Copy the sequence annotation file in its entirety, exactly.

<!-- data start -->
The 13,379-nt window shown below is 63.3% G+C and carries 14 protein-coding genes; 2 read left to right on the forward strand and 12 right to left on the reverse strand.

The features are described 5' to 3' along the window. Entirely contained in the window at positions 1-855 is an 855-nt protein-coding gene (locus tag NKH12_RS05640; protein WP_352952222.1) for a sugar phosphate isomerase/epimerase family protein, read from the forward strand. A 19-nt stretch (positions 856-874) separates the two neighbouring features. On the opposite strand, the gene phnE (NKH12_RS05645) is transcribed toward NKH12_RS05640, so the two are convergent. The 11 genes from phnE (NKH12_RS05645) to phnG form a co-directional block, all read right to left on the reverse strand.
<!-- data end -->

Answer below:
The 13,379-nt window shown below is 63.3% G+C and carries 14 protein-coding genes; 2 read left to right on the forward strand and 12 right to left on the reverse strand.

The features are described 5' to 3' along the window. Entirely contained in the window at positions 1-855 is an 855-nt protein-coding gene (locus tag NKH12_RS05640; protein WP_352952222.1) for a sugar phosphate isomerase/epimerase family protein, read from the forward strand. A 19-nt stretch (positions 856-874) separates the two neighbouring features. On the opposite strand, the gene phnE (NKH12_RS05645) is transcribed toward NKH12_RS05640, so the two are convergent. The 11 genes from phnE (NKH12_RS05645) to phnG form a co-directional block, all read right to left on the reverse strand.